© 2022 CyberNews - Latest tech news,
product reviews, and analyses.

If you purchase via links on our site, we may receive affiliate commissions.

REvil: back at the Kremlin’s behest?


The ransomware group busted in January by Russian authorities acting on a US tip-off may have resurfaced, as a result of heightened tensions between Moscow and Washington in the wake of the Ukraine invasion.

REvil was taken down in a high-profile operation conducted by Russian security service the FSB, a move that surprised many at the time given Moscow’s prior tolerance of cybercriminal gangs operating on its soil. In light of the Russian attack on Ukraine weeks later, the crackdown appeared even more inexplicable.

Now it appears as though Russia has reversed its tougher stance against threat actors, although many observers have cautioned that the group currently claiming to be REvil could simply be impostors trying to cash in on its notoriety, or even another sting by the Kremlin to entrap further cybercriminals.

“It is currently unclear whether the restart of infrastructure associated with REvil represents a genuine return to activity for the group, a scam, or a potential honeypot operation by law enforcement,” said Chris Morgan, senior analyst at cybersecurity firm Digital Shadows.

As ever, Twitter was aflutter with speculation and diverging opinions, with some suggesting that the group claiming to be REvil was behind this month’s cyberattack on Oil India, which faced a ransom demand of $7.5 million after its defenses were breached. But with the petroleum firm claiming the culprit’s identity is undetermined, and other sources saying that the attack used Russian malware but was launched from Nigeria, such claims are speculative at best.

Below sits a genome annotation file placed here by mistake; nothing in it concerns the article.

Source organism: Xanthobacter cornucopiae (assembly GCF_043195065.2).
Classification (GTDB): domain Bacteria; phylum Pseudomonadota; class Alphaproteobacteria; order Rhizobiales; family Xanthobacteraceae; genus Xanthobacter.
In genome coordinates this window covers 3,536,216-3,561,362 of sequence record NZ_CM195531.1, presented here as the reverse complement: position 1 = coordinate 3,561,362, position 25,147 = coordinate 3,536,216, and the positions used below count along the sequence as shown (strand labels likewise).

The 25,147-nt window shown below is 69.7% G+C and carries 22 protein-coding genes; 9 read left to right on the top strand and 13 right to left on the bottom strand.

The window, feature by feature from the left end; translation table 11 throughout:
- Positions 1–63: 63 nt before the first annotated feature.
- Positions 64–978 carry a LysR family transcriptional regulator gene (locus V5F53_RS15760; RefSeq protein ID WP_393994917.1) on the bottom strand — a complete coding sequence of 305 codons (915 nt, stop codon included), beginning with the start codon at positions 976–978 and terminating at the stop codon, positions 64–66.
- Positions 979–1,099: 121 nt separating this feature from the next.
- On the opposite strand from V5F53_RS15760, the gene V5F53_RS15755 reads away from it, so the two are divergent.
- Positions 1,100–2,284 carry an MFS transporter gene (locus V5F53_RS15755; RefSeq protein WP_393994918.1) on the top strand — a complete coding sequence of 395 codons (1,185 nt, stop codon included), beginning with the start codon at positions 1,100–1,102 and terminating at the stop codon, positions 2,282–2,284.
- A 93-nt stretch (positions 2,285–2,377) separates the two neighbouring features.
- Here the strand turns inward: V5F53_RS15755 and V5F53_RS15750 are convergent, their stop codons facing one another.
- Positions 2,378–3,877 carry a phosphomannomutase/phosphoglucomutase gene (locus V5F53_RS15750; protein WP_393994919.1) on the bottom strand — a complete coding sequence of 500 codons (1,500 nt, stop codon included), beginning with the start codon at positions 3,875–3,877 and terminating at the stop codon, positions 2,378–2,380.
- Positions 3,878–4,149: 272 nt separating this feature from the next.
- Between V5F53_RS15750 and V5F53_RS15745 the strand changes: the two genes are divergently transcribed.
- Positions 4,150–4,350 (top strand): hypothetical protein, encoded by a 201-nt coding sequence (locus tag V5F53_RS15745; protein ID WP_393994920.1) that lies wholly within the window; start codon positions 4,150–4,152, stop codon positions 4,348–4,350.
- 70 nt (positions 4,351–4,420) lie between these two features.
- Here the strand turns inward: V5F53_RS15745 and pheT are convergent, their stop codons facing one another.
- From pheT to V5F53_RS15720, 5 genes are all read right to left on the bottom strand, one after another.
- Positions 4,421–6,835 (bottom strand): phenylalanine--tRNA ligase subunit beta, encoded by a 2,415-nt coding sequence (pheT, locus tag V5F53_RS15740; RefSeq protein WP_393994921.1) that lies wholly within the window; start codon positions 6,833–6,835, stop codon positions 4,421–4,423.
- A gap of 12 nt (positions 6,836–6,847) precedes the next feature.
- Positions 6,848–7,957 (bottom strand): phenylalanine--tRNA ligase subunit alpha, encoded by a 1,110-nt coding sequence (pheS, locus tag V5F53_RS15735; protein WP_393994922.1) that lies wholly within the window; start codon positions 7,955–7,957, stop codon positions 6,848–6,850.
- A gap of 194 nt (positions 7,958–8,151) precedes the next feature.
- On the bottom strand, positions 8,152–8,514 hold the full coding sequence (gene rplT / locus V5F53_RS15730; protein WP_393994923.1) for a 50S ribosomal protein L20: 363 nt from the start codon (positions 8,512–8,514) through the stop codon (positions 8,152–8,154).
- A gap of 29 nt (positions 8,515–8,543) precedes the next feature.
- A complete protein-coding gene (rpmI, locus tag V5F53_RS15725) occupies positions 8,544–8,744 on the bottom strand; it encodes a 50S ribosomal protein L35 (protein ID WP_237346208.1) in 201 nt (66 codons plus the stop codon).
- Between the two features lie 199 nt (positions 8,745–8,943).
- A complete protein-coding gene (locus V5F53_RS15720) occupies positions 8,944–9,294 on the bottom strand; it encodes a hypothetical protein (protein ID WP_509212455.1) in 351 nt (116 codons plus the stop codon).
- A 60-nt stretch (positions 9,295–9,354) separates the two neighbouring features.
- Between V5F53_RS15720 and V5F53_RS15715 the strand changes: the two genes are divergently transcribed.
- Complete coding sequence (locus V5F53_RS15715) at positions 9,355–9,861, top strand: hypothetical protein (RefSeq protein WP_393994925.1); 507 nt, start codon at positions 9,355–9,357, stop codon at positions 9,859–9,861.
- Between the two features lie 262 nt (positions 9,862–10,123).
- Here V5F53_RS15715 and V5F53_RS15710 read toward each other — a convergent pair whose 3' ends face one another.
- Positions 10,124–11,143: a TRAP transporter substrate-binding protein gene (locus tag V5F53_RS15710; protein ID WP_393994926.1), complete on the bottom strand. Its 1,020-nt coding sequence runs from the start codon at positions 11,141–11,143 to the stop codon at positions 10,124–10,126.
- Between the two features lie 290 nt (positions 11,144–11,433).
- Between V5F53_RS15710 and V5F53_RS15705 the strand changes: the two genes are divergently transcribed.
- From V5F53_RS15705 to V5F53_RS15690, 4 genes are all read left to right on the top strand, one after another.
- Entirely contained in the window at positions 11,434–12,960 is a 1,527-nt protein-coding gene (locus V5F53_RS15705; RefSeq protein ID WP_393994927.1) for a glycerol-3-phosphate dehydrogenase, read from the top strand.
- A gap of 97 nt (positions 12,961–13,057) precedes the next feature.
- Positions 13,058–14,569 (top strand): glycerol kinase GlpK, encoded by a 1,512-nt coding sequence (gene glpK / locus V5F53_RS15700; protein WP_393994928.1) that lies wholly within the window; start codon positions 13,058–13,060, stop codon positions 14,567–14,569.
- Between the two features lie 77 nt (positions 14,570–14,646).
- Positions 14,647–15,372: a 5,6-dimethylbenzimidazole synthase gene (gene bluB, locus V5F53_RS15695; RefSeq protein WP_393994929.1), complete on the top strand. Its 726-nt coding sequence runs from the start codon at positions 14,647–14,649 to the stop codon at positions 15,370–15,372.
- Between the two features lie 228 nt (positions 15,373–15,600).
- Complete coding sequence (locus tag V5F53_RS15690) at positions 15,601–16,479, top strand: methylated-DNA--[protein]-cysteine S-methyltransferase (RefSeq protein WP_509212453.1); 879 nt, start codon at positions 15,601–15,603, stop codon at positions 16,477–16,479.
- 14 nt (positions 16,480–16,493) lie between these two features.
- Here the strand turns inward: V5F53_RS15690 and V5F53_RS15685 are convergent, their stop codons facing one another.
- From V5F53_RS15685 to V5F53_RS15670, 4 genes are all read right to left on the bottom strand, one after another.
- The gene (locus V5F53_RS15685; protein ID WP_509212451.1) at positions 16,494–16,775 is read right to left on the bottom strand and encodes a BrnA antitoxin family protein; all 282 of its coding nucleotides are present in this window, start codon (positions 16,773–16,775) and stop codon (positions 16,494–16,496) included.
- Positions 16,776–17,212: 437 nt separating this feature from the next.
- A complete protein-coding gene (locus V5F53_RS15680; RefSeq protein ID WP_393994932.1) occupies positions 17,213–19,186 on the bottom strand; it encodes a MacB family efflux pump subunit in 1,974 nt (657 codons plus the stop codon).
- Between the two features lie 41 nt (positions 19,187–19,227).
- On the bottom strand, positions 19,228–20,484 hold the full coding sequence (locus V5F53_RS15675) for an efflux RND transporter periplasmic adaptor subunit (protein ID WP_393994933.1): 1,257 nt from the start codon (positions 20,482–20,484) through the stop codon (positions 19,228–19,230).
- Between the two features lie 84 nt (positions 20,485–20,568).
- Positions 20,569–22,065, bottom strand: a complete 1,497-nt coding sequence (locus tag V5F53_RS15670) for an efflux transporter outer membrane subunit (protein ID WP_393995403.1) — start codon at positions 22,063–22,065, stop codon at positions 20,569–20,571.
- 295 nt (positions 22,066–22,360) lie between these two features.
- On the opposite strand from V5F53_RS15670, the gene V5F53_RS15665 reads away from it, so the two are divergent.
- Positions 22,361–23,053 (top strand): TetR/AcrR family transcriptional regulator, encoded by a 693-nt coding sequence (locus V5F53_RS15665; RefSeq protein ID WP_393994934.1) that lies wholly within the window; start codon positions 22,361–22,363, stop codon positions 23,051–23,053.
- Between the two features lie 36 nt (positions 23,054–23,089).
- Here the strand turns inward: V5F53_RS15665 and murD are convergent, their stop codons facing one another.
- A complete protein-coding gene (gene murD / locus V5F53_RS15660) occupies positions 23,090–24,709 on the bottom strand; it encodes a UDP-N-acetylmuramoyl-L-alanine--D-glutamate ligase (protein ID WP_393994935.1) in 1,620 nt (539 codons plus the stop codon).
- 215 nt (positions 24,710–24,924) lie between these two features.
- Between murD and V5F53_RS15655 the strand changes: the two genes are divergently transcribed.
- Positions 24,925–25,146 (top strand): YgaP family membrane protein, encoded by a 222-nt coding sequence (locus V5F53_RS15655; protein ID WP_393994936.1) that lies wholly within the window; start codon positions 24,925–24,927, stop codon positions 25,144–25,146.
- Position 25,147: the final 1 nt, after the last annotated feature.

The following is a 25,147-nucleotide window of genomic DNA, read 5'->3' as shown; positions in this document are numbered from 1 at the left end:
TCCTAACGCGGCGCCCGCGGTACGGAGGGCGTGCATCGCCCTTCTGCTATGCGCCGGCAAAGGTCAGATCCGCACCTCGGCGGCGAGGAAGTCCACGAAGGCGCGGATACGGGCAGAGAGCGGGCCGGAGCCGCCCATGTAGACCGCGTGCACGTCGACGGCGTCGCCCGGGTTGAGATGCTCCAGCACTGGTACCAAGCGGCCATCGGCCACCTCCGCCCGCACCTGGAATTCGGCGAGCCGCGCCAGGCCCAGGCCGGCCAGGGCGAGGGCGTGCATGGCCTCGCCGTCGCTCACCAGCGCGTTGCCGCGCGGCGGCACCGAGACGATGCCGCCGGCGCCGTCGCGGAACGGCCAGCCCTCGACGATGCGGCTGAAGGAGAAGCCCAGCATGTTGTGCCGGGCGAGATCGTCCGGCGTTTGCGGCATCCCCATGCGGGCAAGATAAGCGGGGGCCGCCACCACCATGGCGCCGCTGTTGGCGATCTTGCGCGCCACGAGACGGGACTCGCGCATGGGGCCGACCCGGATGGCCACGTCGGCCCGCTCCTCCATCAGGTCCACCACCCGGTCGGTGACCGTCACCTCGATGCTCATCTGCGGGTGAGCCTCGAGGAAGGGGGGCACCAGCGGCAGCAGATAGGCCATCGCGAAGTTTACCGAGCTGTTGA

“It is realistically possible that Russian authorities have dropped their investigation into the group, or otherwise indicated that REvil could restart their operations,” said Morgan.

But he added: “On the other hand, it is also possible that REvil's return may have been influenced through former members of the group, aiming to take advantage of the brand's former fame and trying to run the operation on their own. Some have also suggested that the return may have been facilitated by Russian law enforcement to entrap other members of REvil's former operation.”

The last theory appears the least likely, given that alleged victims including Oil India and Visotec Group have been posted to REvil’s blog site, a dark web page that was recently reactivated.

Pointing to a lack of sufficient evidence, Morgan said it remained unclear for the foreseeable future whether this is in fact the original REvil, or simply another group operating under their name.

“If the return is legitimate, it is realistically possible that this clarification will be provided by the group in the coming weeks,” he said.


More from Cybernews:

Ransomware evil: does REvil stand up to its name?

Russia claims to have shut down REvil ransomware group

Audio codec flaw left two-thirds of Android smartphones vulnerable to spying

Criminals increasingly spoof credit unions

Suspect in $70 million ransomware attack extradited to the US

Subscribe to our newsletter


Leave a Reply

Your email address will not be published. Required fields are marked